CURRENT ARTICLE • September 18th community advisory council

The Community Role and Challenges of a College Leader

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Strong and innovative leadership collaborations keep the college in the community landscape. Today, the president and the college’s leadership team are invaluable resources to states and to the nation—they educate the many talented people who work in our industries, businesses, and civic sectors. Chief executive officers address the overall balance of education at their institutions by looking at community advisory council input, educational trends, and state needs.

OTHER RECENT ARTICLES

toolbox September 17

More Tools for the New Dean’s Toolbox

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A couple years ago, I wrote an essay for Academic Leader suggesting that new deans should examine the administrative implements in their metaphorical “toolbox” to make sure they were ready for the job at hand: providing leadership to their institution when difficult dilemmas require effective administrative action. Those tools included: (1) a hammer when it was imperative to come down hard; (2) a saw when a dean must decide to cut some program or individual loose from the institution; (3) sandpaper to smooth out the rough spots left by hammer and saw; (4) a drill when a complex issue requires more “drilling down” to reach the substrata of the issue; and (5) tape to bind up the fractures, broken relationships, and disconnected policies and practices needing mending.


introverted leaders September 13

Academic Leaders as Introverts and Extroverts

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In a position such as department chair or dean where interpersonal skills are so important, you might think that all academic leaders would be extroverts. In fact, once while I was out on an interview, a university president (whose wife made a living administering personality profiles) told me that he’d never hire a dean who didn’t have a Myers-Briggs profile of ENTJ. (My own profile is INTJ, and needless to say, I wasn’t offered the job.) That incident taught me a lot about how even experienced academic leaders sometimes misunderstand what academic leadership is all about—not to mention that they sometimes misunderstand what purpose the MBTI (Myers-Briggs Type Indicator) is intended to serve.


department chairs September 10

Department Chairs: Trends and Issues Over Time

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Spoiler alert:  people are serving in the role of department chair for fewer years than in the past. Since 2007, my colleague Richard Riccardi and I have yearly surveyed department chairs across the country in an effort to better understand and appreciate the prominent characteristics of this distinct and unique position. More specifically we were interested in seeking information regarding their tenure, the rank they hold, if they considered themselves a member of the faculty or the administration, the pleasant and unpleasant tasks they perform, their education and training for the position of chair, the skills needed to be an effective chair, the challenges they face, their plans after they are no longer chair, and their thoughts about collegiality. It is interesting to be able to determine if there were significant changes over the 12-years of the study.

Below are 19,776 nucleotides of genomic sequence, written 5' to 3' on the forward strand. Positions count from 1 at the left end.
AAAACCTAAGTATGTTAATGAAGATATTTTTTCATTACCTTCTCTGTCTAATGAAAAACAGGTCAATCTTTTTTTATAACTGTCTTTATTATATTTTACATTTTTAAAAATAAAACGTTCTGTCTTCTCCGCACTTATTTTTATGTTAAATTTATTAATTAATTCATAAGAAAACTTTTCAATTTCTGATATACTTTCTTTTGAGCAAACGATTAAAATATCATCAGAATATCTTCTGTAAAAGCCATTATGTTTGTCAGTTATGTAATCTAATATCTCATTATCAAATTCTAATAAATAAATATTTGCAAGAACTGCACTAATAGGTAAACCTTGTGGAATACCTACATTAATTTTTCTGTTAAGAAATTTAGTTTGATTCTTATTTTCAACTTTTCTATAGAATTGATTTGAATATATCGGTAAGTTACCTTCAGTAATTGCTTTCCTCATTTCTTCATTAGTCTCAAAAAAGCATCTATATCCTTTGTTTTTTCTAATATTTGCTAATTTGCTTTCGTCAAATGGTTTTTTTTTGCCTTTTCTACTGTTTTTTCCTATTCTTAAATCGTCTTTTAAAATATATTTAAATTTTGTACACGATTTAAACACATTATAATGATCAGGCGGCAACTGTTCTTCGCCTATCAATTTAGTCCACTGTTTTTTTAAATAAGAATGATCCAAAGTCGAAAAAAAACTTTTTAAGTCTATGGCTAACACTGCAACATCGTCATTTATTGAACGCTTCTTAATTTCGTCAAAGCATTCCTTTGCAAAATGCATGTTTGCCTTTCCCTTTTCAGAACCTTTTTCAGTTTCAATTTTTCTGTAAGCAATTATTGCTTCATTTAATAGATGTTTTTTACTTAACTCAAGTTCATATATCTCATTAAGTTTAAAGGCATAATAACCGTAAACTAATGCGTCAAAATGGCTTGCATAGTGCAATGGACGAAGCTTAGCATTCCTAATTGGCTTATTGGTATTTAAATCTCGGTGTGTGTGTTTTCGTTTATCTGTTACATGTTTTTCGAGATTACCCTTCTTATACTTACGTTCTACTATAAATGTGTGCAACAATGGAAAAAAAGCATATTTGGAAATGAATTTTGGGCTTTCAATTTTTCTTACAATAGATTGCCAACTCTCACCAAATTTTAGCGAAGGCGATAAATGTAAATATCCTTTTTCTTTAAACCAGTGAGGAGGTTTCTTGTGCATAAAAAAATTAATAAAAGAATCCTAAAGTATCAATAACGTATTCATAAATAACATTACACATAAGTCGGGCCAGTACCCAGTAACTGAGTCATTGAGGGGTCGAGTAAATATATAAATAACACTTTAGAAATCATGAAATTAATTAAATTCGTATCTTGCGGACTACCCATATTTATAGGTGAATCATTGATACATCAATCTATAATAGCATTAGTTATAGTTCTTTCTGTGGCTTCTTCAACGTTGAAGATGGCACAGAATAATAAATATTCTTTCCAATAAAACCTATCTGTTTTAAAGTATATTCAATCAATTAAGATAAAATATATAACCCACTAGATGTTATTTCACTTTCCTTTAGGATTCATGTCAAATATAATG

leadership behaviors September 6

Leadership Behaviors Improving the Likelihood of Academic Affairs Success

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One of the biggest problems with the general applicability of current leadership theories and successful practices has been that leaders applying their successful behaviors, traits, and dispositions in one academic community do not replicate that same success in another academic position or even in a different time period in the same institution. This strongly suggests that other factors—such as organizational setting, organizational history, informal leaders, the nature of problems to be addressed, institutional readiness for change, and the style and success of previous leaders, especially the preceding leader—are equally or more decisive for leadership success.


challenges in higher education September 4

Current Challenges in Higher Education Leadership